5. Early life adversity increases foraging and information gathering in European starlings, Sturnus vulgaris.

    PubMed

    Andrews, Clare; Viviani, Jérémie; Egan, Emily; Bedford, Thomas; Brilot, Ben; Nettle, Daniel; Bateson, Melissa

    2015-11-01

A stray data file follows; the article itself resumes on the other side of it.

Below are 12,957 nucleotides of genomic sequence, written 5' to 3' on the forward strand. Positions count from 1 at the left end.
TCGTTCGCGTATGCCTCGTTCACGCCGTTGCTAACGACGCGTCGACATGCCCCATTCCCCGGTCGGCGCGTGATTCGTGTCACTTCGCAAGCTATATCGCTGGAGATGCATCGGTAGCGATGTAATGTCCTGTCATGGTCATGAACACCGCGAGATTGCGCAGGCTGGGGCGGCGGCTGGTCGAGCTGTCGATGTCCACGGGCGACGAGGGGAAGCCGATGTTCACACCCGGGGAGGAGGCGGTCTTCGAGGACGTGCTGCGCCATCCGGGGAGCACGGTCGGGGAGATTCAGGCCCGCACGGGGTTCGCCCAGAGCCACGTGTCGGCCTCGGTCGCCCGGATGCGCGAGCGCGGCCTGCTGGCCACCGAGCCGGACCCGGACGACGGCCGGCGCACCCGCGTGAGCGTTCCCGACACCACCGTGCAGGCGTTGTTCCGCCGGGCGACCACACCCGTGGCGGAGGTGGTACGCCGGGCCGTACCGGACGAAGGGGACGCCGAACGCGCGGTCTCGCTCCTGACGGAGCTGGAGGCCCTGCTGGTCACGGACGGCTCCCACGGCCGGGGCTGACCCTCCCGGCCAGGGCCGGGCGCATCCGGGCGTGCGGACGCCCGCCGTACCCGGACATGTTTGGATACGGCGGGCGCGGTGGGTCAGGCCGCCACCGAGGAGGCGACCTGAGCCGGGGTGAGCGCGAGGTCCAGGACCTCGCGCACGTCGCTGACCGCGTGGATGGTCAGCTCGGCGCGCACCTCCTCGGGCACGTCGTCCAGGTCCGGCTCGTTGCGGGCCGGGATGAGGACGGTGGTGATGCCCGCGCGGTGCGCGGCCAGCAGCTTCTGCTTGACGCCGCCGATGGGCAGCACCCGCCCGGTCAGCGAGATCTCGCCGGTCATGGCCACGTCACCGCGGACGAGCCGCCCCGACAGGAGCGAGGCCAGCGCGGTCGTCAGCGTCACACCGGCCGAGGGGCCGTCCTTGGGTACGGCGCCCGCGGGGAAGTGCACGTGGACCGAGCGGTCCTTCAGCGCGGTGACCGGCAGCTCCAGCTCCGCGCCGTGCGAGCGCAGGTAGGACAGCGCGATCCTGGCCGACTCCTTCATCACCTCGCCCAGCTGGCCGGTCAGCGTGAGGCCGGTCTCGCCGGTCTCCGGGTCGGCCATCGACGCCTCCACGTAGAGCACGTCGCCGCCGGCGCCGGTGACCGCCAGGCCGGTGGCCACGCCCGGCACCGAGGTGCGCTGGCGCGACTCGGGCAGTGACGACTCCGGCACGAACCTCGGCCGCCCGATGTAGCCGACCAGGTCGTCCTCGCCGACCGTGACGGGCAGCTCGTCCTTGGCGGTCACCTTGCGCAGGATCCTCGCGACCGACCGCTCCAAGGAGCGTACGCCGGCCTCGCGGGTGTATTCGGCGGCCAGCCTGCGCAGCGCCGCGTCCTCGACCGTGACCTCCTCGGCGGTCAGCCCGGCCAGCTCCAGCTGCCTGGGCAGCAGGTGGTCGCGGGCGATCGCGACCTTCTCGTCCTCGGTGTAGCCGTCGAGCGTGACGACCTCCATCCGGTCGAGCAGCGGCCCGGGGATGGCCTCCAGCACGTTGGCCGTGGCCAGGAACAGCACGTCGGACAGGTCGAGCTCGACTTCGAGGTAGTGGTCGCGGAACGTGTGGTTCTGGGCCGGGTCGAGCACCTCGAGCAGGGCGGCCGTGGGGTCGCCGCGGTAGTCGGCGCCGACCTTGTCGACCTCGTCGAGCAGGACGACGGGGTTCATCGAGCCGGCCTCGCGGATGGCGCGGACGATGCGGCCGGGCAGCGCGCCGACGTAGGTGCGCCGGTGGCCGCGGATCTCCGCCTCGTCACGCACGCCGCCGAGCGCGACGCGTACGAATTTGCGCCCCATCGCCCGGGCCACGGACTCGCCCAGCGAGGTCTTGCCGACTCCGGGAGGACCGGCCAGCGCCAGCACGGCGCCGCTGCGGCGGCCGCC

Animals can insure themselves against the risk of starvation associated with unpredictable food availability by storing energy reserves or gathering information about alternative food sources. The former strategy carries costs in terms of mass-dependent predation risk, while the latter trades off against foraging for food; both trade-offs may be influenced by an individual's developmental history. Here, we consider a possible role of early developmental experience in inducing different mass regulation and foraging strategies in European starlings. We measured the body mass, body condition, foraging effort, food consumption and contrafreeloading (foraging for food hidden in sand when equivalent food is freely available) of adult birds (≥10 months old) that had previously undergone a subtle early life manipulation of food competition (cross-fostering into the highest or lowest ranks in the brood size hierarchy when 2-12 days of age). We found that developmentally disadvantaged birds were fatter in adulthood and differed in foraging behaviour compared with their advantaged siblings. Disadvantaged birds were hyperphagic compared with advantaged birds, but only following a period of food deprivation, and also spent more time contrafreeloading. Advantaged birds experienced a trade-off between foraging success and time spent contrafreeloading, whereas disadvantaged birds faced no such trade-off, owing to their greater foraging efficiency. Thus, developmentally disadvantaged birds appeared to retain a phenotypic memory of increased nestling food competition, employing both energy storage and information-gathering insurance strategies to a greater extent than their advantaged siblings. Our results suggest that subtle early life disadvantage in the form of psychosocial stress and/or food insecurity can leave a lasting legacy on foraging behaviour and mass regulation even in the absence of food insufficiency during development or adulthood.